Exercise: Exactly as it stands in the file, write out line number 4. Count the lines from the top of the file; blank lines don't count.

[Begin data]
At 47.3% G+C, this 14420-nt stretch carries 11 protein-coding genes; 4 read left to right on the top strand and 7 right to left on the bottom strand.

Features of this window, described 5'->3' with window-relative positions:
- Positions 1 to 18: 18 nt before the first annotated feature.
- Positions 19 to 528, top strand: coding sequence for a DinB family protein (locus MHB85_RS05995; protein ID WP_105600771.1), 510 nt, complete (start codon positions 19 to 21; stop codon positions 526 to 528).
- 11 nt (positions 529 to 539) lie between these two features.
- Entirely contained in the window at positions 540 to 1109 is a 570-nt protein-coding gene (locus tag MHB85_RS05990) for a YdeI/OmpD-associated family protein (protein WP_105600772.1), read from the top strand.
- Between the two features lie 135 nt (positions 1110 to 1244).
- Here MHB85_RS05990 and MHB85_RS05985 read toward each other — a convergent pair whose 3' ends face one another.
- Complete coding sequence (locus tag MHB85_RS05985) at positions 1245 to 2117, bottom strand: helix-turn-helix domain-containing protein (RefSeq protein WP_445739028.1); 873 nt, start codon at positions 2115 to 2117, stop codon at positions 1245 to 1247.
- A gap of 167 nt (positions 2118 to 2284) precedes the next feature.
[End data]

- Positions 19 to 528, top strand: coding sequence for a DinB family protein (locus MHB85_RS05995; protein ID WP_105600771.1), 510 nt, complete (start codon positions 19 to 21; stop codon positions 526 to 528).